We’ve already introduced you to typography enthusiast Silvia Virgillo, both here on Feel Desain, and between the pages of Feel Magazine. She was kind enough to talk to us about her Lettering da Torino project, and the importance of typography.
1. Where did the idea for Lettering da Torino come from?
The idea was born when I came back to Turin after my studies, helped by some experiences and courses which I’d done in Milan, in particular James Clough‘s Biciclettering. I realized that the city that I was born in is rich in really interesting typographical material, which I couldn’t help but notice during a walk in the centre or driving around the outskirts in the car.
I started to photograph signs, inscriptions, place names, and manhole covers, planning trips to different areas of the city in order to collect material in an online archive which would be accessible to everybody, with the aim of protecting them – at least photographically – from the passage of time. That’s how in 2012 the “Lettering da” project officially took off, with a Facebook page dedicated to Turin.
2. How does the process of research, analysis, and digitisation of the letters usually work? Do you work more with readers’ photographs, or is it a job for your team?
The research is done on site, in the city roads, through inspections carried out by the page manager. Readers’ suggestions are gladly accepted, but the photographs are always taken by the page administrators; once archived, the photo is then corrected to ensure that all the pictures have the same frontal viewpoint.
Most of the lettering appears just as a single photograph, while those which are considered particularly interesting are treated in a more in-depth way, through a redesign of the typefaces present and a visual comparison with existing typefaces. This is also the job of the curator, who chooses the letterings for a possible future development of the project: the design of whole new fonts, inspired by letters found in the city.
3. What does creativity mean to you?
I see creativity as the process through which one’s own knowledge and aesthetic preferences merge in a project, visual or physical. It evolves over time based on what is internalised during various educational or professional experiences, or even just observing a situation around us, like an exhibition, or the city in which one lives.
4. Do you have any secrets for becoming more creative?
The only thing that allows us to improve and not cloud our abilities is continuing with a project, challenging ourselves, whether it be for a client or for ourselves.
5. Do you think one city is more creative than others?
I don’t think so, because each person is inspired by very different things, which don’t necessarily correspond. Obviously there are cities which offer more possibilities and services to inspire creativity; usually big, developed cities, but I don’t think it’s possible to agree upon just one list. As far as I’m concerned, I’ve only lived in Turin and Milan: two Italian places which are very different but which both influenced my projects in a complementary way.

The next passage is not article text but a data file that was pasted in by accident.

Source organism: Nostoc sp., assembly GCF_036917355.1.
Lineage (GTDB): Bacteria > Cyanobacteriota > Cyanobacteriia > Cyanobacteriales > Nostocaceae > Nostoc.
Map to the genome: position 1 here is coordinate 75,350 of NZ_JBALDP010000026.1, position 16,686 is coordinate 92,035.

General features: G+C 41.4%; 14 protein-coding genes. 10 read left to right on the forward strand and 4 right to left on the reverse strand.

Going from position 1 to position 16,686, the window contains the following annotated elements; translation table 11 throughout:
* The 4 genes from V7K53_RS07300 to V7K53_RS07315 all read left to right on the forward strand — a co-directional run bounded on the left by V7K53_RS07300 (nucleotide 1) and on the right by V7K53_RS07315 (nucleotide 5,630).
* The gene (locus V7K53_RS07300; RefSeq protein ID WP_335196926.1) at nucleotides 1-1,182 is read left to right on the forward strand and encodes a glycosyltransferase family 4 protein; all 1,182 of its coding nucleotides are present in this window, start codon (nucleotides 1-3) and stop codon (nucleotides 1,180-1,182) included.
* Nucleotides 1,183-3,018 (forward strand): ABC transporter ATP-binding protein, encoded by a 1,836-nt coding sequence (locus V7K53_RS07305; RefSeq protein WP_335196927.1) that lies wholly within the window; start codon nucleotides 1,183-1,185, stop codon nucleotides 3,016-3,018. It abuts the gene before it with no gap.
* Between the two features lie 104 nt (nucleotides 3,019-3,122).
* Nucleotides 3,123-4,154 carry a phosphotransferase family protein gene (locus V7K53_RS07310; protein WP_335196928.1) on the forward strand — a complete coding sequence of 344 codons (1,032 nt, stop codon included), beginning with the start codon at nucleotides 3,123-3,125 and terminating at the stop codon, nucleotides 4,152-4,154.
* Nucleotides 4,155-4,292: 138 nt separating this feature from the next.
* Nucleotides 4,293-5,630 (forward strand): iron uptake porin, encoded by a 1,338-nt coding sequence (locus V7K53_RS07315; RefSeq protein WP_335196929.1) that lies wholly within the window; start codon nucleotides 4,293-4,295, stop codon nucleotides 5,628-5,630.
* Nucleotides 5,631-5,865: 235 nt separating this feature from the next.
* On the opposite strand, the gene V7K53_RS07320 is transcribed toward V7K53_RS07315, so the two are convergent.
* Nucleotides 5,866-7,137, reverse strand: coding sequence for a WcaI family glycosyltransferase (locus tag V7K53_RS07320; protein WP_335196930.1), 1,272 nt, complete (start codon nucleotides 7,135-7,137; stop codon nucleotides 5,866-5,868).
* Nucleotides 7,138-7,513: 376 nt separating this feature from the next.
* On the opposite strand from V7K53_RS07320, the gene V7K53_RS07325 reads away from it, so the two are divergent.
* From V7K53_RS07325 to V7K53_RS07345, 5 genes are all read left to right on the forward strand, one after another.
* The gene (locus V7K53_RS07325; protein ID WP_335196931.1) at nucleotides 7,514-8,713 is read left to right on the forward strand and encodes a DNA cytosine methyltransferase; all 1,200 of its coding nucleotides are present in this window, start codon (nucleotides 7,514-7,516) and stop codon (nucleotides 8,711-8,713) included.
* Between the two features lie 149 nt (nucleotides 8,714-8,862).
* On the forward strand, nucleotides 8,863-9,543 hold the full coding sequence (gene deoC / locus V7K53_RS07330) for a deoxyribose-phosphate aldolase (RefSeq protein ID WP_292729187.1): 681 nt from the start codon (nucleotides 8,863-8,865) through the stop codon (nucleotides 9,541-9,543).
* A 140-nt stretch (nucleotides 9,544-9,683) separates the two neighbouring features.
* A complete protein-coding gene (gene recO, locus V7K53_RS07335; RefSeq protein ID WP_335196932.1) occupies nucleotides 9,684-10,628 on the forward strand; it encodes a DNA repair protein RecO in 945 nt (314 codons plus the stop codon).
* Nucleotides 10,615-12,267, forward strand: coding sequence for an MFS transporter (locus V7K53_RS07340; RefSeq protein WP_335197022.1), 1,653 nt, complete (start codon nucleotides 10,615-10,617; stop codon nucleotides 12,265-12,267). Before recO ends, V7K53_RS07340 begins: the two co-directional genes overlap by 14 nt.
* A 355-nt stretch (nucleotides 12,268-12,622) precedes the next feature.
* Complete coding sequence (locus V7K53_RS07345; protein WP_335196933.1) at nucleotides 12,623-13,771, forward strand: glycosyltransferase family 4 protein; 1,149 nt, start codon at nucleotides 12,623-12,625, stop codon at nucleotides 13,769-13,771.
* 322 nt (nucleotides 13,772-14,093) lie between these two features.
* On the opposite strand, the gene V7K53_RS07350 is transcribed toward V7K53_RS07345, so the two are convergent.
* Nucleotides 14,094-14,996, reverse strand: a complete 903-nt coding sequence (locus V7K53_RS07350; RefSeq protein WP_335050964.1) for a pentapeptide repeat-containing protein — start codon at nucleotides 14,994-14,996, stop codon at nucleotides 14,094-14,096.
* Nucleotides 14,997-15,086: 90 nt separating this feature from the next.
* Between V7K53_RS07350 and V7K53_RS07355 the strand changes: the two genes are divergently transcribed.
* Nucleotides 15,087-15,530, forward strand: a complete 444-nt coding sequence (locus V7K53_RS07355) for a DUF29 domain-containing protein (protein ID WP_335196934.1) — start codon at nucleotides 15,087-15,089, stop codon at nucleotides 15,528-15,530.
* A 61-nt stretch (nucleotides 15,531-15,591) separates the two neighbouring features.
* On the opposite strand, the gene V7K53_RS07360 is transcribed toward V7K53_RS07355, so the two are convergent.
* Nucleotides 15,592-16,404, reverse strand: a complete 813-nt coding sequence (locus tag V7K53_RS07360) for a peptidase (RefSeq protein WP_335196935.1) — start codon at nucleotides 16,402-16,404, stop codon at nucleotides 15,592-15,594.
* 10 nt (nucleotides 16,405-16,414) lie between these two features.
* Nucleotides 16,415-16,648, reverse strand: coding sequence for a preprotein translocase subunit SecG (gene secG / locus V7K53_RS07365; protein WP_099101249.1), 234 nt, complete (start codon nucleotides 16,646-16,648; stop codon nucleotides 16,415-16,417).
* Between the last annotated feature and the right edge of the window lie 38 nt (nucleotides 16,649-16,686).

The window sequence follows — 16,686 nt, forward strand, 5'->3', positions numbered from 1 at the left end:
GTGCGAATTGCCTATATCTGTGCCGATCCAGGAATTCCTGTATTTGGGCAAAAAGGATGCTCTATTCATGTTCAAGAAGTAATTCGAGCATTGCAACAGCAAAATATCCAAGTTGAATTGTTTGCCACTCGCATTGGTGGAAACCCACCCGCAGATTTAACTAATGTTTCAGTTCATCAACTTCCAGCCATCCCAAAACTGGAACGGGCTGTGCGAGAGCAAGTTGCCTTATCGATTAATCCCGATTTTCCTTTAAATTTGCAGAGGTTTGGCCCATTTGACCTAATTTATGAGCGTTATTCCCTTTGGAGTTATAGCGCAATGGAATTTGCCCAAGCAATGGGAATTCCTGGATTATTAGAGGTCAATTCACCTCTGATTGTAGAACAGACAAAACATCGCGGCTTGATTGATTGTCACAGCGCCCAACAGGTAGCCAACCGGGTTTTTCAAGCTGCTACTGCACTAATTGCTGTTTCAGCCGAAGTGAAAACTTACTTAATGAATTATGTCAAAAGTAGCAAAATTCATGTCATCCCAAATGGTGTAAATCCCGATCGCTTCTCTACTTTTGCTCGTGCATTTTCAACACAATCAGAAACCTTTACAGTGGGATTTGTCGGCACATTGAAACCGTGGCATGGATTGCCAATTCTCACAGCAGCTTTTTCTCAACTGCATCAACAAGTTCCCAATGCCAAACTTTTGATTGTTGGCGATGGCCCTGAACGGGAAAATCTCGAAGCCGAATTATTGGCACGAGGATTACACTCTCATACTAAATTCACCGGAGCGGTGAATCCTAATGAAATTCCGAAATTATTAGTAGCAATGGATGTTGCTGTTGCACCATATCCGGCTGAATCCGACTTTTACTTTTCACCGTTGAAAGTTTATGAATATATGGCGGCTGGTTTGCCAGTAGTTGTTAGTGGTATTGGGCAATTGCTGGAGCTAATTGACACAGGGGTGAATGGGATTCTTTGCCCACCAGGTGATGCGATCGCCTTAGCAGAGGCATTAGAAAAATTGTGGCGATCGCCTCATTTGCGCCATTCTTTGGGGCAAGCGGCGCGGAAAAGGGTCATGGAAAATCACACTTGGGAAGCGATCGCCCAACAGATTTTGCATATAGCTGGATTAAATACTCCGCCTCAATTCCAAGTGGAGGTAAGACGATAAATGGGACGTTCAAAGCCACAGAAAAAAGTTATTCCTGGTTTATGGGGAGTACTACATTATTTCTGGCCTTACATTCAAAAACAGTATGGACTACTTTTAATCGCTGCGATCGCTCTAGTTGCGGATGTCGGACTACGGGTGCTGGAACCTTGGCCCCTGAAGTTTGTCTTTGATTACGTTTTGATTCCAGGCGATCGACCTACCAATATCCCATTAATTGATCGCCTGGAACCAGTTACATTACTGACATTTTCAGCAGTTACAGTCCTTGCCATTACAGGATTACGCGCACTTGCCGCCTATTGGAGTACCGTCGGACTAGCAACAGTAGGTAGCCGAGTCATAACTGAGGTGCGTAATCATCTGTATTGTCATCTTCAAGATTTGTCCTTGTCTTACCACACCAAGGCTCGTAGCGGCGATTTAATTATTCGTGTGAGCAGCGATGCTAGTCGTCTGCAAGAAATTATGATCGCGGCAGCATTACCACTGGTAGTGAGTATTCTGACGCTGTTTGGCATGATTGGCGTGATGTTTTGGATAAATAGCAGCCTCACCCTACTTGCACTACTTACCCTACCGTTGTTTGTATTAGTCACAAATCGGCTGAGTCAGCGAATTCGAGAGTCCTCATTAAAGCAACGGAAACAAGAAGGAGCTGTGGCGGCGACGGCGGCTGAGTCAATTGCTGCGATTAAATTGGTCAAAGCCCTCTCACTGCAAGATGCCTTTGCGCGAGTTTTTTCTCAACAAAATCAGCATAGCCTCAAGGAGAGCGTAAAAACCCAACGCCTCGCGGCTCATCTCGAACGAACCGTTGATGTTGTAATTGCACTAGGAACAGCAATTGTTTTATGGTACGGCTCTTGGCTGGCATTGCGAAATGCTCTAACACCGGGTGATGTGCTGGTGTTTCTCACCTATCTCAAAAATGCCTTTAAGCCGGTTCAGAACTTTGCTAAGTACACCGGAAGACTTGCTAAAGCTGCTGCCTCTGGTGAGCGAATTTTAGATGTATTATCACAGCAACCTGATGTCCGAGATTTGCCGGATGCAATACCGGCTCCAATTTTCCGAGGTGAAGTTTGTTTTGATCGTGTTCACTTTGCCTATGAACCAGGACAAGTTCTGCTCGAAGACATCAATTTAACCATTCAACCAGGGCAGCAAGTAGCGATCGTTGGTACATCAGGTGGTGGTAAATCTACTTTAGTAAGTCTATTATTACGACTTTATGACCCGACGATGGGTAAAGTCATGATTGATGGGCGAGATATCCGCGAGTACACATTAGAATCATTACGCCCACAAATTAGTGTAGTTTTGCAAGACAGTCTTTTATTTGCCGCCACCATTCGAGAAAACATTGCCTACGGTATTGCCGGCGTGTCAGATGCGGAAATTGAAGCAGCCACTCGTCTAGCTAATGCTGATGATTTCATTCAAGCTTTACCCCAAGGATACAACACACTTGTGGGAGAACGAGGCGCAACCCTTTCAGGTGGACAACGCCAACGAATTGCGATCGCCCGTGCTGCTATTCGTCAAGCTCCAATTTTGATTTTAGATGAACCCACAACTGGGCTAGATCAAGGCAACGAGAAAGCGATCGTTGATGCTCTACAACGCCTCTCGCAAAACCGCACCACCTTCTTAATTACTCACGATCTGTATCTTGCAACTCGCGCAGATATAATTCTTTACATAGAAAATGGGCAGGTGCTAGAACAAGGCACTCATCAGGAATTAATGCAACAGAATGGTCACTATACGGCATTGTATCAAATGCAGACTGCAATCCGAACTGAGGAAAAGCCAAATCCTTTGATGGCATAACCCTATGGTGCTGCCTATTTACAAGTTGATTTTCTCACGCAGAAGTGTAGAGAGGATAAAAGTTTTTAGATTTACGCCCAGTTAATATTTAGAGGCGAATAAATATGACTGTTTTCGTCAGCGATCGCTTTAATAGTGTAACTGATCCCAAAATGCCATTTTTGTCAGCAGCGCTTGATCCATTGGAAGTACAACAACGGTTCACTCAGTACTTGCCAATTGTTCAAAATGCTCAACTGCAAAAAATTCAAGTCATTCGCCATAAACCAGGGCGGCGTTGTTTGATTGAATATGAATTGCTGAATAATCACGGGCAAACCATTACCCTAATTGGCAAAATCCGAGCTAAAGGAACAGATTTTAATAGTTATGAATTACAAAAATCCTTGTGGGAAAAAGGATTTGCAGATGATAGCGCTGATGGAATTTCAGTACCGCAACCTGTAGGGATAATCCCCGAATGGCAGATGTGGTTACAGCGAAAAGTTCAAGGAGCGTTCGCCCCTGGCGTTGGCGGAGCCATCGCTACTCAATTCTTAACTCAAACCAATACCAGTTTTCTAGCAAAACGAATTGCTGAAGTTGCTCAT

6. Is there a sign and/or typeface which is particularly important to you? Why?
Turin is so rich in beautiful signs, it’s hard to choose. I’ll choose one which I’m very attached to, regardless of its aesthetic or historical value: the “Articoli religiosi” sign, in Via Saluzzo. It’s written in a nice sans serif condensed, with shadowed letters. For many years, I passed in front of it in the morning on my way to the studio where I worked. It was the first photo taken for Lettering da Torino.
7. Do you think the creation of promotional items with the best city signs can help make the public aware of the importance of lettering and typography in everyday life?
The aim is mainly to draw attention to something which represents the city but which many people never stop to look at. It’s curious to see people watching me photographing a sign and looking at me with astonishment, often not understanding what I’m really photographing; it’s very rare to find someone who stops to observe them.
I hope that the project can put an emphasis on this aspect of Turin, something which is very present and respected, compared to other cities; the promotional items help to enhance the photographic collection and are a tangible object for people to keep and use. In particular, the bookmarks are each dedicated to a particular typeface and on the back have the addresses of some of the signs which use these characters.
8. Did you expect this success?
I hoped that the project would be appreciated, and I’m pleased that it’s slowly spreading even outside of the city. I’m always amazed when I meet strangers who follow Lettering da Torino and compliment the work done until now. Interest in the project is growing and I hope to soon be able to develop all of its potential, also thanks to the help of the curators I chose to continue the project in other Italian cities who are passionately going ahead in Milan, Matera, Genoa, Venice, and Rome.
Finally, do you have a message for Feel Desain readers?